In a recent case, a U.S. Court of Appeals for the Fifth Circuit rejected a Texas personal injury claim against Apple. The plaintiff alleged that a driver’s “neurobiological response” to a text message notification caused a fatal car crash.
According to the facts alleged in the plaintiff’s complaint, a text message came in that the at-fault driver looked at while driving on the highway. When the driver received the text message, she looked down at her phone to read the message. In doing so, she averted her eyes from the road. When she looked back up at the road, it was too late, and her car crashed into another car, which had two adults and a child inside. The two adults were killed and the child was seriously injured.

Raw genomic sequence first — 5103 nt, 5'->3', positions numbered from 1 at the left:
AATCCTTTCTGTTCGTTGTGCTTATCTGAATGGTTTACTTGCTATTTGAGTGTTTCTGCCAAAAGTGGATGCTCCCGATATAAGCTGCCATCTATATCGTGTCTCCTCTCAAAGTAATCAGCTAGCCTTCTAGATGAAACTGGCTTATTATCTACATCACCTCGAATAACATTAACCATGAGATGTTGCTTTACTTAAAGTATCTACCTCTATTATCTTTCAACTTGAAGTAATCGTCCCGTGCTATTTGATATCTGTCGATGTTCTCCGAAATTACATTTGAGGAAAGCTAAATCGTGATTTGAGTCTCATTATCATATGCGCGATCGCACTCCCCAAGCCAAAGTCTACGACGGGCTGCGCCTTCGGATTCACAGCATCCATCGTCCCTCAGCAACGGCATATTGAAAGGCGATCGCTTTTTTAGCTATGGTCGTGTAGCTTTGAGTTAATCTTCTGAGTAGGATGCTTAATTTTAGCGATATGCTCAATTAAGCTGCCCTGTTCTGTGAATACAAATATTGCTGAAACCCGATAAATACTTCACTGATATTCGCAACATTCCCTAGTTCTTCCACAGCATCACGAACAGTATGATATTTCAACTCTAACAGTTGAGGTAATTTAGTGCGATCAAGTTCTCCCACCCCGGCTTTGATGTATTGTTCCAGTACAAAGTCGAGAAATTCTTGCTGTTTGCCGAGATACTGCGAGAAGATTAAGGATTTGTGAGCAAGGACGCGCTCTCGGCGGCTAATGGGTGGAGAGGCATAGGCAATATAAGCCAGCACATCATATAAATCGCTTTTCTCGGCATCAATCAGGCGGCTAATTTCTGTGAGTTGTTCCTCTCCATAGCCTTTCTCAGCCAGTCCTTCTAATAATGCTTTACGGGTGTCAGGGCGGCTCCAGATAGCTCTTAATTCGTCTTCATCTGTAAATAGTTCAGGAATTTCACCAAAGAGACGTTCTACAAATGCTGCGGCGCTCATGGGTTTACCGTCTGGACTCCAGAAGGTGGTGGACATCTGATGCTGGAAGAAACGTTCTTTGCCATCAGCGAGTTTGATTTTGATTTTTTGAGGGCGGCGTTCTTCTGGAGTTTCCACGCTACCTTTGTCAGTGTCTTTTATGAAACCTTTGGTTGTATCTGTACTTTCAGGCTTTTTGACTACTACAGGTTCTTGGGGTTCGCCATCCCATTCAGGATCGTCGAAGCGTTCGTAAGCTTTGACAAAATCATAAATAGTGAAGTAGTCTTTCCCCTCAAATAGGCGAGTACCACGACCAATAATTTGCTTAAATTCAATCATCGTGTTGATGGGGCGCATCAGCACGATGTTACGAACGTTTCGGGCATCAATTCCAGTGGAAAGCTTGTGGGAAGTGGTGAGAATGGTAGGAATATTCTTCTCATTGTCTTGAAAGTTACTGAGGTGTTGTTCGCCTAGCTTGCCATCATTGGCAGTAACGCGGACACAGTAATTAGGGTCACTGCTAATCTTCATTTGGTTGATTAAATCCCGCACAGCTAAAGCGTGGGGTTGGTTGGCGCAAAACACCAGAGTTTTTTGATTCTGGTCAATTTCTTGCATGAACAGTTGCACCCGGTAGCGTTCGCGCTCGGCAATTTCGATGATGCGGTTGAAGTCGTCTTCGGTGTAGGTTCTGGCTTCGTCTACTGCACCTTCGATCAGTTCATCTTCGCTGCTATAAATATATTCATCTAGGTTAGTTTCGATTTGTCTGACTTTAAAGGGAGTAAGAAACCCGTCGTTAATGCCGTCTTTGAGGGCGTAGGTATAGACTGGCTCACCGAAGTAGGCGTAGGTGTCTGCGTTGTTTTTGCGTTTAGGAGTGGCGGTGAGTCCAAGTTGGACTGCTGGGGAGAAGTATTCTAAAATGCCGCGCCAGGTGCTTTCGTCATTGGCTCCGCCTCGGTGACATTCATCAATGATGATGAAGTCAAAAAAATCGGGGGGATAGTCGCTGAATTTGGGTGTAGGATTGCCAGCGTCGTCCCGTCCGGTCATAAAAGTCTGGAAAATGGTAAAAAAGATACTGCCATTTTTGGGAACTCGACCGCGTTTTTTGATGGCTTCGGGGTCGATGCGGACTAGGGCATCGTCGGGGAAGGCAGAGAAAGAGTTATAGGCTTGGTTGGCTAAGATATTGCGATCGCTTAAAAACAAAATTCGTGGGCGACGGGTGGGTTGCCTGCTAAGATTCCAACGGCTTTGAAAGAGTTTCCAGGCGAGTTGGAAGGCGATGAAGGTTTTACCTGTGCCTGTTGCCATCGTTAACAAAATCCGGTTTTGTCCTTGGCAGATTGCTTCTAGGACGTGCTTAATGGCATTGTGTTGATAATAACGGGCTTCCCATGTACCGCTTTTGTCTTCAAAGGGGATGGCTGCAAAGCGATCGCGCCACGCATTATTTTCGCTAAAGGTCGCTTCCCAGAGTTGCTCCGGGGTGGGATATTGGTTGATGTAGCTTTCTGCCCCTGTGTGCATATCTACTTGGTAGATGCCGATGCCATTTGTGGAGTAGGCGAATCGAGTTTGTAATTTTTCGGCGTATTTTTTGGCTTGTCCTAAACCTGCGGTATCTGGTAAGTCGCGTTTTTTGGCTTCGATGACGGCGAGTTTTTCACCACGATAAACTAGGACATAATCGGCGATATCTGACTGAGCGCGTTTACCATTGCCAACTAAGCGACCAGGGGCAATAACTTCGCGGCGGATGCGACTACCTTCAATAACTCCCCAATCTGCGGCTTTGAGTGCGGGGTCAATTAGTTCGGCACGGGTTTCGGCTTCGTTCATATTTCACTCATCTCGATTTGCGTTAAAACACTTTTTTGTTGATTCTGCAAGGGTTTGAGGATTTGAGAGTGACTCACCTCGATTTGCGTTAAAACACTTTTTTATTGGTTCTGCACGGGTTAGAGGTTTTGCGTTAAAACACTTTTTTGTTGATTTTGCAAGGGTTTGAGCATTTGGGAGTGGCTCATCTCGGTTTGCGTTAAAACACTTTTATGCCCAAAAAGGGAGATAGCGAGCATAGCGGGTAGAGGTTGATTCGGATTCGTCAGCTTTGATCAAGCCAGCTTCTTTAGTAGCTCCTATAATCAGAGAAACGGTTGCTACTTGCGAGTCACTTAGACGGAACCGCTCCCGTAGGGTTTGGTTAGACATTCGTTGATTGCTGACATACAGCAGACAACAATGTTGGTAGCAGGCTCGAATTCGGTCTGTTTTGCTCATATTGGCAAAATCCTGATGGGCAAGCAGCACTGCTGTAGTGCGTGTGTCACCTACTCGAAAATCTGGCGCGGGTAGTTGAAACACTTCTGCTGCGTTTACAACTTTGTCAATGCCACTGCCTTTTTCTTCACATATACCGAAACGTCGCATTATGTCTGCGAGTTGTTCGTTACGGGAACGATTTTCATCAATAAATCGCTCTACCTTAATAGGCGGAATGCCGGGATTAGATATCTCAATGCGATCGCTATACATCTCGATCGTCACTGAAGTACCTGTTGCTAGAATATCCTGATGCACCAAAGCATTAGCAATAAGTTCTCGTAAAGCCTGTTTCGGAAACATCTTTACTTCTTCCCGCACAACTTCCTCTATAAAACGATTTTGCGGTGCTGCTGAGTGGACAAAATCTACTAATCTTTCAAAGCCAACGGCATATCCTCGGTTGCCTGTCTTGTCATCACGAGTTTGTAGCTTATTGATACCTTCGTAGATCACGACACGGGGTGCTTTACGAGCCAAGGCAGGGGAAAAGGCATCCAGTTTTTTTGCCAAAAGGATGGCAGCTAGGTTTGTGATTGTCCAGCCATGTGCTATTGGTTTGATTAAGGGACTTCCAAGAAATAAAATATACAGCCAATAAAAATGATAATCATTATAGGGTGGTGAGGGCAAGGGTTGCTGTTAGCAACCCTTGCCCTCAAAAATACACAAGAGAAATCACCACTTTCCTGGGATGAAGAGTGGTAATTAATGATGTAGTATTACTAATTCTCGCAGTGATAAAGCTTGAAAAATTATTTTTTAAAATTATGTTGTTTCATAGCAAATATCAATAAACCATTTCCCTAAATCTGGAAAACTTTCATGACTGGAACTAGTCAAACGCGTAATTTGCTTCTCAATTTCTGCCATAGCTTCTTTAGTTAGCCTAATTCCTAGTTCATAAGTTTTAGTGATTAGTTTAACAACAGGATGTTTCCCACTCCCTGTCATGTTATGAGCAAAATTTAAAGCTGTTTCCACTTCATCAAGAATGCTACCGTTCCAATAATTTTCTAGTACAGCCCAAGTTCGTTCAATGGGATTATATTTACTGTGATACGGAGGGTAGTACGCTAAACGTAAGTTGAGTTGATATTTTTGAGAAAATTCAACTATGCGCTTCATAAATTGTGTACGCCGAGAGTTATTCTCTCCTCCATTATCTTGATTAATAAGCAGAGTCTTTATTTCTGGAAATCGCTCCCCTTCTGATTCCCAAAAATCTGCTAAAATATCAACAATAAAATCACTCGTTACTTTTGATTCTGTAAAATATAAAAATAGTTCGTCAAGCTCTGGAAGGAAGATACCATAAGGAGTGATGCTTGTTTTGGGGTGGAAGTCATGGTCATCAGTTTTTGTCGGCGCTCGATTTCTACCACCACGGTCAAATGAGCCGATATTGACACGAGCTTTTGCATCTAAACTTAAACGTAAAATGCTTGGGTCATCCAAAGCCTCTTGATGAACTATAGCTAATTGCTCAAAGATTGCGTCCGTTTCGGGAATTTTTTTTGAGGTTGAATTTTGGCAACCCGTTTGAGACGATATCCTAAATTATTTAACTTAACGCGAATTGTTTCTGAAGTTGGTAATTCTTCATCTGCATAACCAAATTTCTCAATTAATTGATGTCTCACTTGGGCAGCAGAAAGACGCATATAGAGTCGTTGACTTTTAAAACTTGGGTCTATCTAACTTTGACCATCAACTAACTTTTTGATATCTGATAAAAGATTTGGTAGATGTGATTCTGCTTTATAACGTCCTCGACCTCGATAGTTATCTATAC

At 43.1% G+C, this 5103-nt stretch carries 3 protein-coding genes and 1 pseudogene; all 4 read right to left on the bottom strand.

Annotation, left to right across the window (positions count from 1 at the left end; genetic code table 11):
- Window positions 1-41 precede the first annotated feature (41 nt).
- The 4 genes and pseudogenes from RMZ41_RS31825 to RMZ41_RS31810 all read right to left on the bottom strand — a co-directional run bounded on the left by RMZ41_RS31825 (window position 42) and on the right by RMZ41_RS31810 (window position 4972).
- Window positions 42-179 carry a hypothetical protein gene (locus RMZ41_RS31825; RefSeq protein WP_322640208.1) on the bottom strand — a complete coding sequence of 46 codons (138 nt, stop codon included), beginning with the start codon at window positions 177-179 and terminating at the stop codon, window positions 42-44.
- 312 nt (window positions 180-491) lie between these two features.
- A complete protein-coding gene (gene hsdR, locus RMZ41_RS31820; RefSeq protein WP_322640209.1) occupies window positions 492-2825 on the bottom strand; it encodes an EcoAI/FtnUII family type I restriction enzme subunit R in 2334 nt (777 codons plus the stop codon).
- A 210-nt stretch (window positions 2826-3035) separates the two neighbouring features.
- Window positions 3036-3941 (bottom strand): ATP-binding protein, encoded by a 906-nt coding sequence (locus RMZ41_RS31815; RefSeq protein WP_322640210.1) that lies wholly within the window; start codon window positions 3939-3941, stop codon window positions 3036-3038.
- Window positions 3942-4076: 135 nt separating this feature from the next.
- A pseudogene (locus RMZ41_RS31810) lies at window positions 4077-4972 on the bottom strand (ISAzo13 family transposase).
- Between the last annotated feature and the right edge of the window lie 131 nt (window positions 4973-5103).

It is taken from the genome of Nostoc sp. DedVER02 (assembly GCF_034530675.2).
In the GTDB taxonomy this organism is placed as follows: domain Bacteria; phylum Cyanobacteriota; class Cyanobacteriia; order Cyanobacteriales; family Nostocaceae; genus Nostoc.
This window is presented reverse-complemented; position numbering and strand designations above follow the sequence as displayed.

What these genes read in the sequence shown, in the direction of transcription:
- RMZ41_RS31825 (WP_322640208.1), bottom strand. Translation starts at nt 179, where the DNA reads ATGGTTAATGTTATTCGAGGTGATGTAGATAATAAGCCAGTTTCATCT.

The victims’ family sued Apple, the manufacturer of the phone, claiming that Apple was liable under the theories of negligence and products liability. The plaintiffs claimed that, although Apple was aware of the dangers of texting while driving and had obtained a patent for a lock-out mechanism for texting while driving, the company did not put the lock-out mechanism in any version of the at-fault driver’s phone. The plaintiffs claimed that Apple was liable because the receiving of text messages triggers “an unconscious and automatic, neurobiological compulsion to engage in texting behavior.” The plaintiffs also claimed that Apple failed to warn customers about the dangers of texting while driving. Apple filed a motion to dismiss, and a federal court granted the motion. The plaintiffs then appealed to the Fifth Circuit Court of Appeals.